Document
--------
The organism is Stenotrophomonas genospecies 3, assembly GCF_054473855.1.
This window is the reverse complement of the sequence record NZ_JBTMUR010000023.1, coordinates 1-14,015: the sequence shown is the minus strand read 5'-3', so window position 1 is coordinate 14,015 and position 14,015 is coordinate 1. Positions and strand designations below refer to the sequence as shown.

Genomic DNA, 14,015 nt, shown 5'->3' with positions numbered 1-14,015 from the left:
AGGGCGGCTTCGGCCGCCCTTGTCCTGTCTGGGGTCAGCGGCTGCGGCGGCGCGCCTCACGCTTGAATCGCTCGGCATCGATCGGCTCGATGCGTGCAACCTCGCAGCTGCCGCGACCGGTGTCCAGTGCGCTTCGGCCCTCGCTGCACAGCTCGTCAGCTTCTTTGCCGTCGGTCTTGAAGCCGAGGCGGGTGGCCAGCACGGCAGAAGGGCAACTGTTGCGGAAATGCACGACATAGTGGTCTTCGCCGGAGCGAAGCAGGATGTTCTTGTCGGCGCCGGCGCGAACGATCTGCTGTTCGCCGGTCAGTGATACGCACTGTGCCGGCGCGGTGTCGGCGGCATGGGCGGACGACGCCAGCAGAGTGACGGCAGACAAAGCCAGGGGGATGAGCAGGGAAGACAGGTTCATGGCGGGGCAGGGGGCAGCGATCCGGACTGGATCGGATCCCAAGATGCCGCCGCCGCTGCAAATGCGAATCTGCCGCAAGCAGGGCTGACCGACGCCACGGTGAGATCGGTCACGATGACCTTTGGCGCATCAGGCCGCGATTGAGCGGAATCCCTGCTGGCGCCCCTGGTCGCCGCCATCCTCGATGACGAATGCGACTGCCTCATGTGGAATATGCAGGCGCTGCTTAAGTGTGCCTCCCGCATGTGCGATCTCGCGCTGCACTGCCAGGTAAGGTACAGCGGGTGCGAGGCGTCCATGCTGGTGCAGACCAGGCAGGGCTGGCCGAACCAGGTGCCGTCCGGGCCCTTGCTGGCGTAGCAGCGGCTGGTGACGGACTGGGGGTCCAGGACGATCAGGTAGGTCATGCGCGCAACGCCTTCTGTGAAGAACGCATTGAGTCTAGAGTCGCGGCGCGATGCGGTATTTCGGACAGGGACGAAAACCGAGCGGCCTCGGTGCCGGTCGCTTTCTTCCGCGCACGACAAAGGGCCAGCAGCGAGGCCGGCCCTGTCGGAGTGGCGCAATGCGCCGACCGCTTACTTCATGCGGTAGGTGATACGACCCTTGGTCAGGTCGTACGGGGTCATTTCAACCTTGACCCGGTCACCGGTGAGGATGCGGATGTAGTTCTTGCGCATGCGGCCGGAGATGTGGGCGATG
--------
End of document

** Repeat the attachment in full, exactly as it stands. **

The organism is Stenotrophomonas genospecies 3, assembly GCF_054473855.1.
This window is the reverse complement of the sequence record NZ_JBTMUR010000023.1, coordinates 1-14,015: the sequence shown is the minus strand read 5'-3', so window position 1 is coordinate 14,015 and position 14,015 is coordinate 1. Positions and strand designations below refer to the sequence as shown.

Genomic DNA, 14,015 nt, shown 5'->3' with positions numbered 1-14,015 from the left:
AGGGCGGCTTCGGCCGCCCTTGTCCTGTCTGGGGTCAGCGGCTGCGGCGGCGCGCCTCACGCTTGAATCGCTCGGCATCGATCGGCTCGATGCGTGCAACCTCGCAGCTGCCGCGACCGGTGTCCAGTGCGCTTCGGCCCTCGCTGCACAGCTCGTCAGCTTCTTTGCCGTCGGTCTTGAAGCCGAGGCGGGTGGCCAGCACGGCAGAAGGGCAACTGTTGCGGAAATGCACGACATAGTGGTCTTCGCCGGAGCGAAGCAGGATGTTCTTGTCGGCGCCGGCGCGAACGATCTGCTGTTCGCCGGTCAGTGATACGCACTGTGCCGGCGCGGTGTCGGCGGCATGGGCGGACGACGCCAGCAGAGTGACGGCAGACAAAGCCAGGGGGATGAGCAGGGAAGACAGGTTCATGGCGGGGCAGGGGGCAGCGATCCGGACTGGATCGGATCCCAAGATGCCGCCGCCGCTGCAAATGCGAATCTGCCGCAAGCAGGGCTGACCGACGCCACGGTGAGATCGGTCACGATGACCTTTGGCGCATCAGGCCGCGATTGAGCGGAATCCCTGCTGGCGCCCCTGGTCGCCGCCATCCTCGATGACGAATGCGACTGCCTCATGTGGAATATGCAGGCGCTGCTTAAGTGTGCCTCCCGCATGTGCGATCTCGCGCTGCACTGCCAGGTAAGGTACAGCGGGTGCGAGGCGTCCATGCTGGTGCAGACCAGGCAGGGCTGGCCGAACCAGGTGCCGTCCGGGCCCTTGCTGGCGTAGCAGCGGCTGGTGACGGACTGGGGGTCCAGGACGATCAGGTAGGTCATGCGCGCAACGCCTTCTGTGAAGAACGCATTGAGTCTAGAGTCGCGGCGCGATGCGGTATTTCGGACAGGGACGAAAACCGAGCGGCCTCGGTGCCGGTCGCTTTCTTCCGCGCACGACAAAGGGCCAGCAGCGAGGCCGGCCCTGTCGGAGTGGCGCAATGCGCCGACCGCTTACTTCATGCGGTAGGTGATACGACCCTTGGTCAGGTCGTACGGGGTCATTTCAACCTTGACCCGGTCACCGGTGAGGATGCGGATGTAGTTCTTGCGCATGCGGCCGGAGATGTGGGCGATG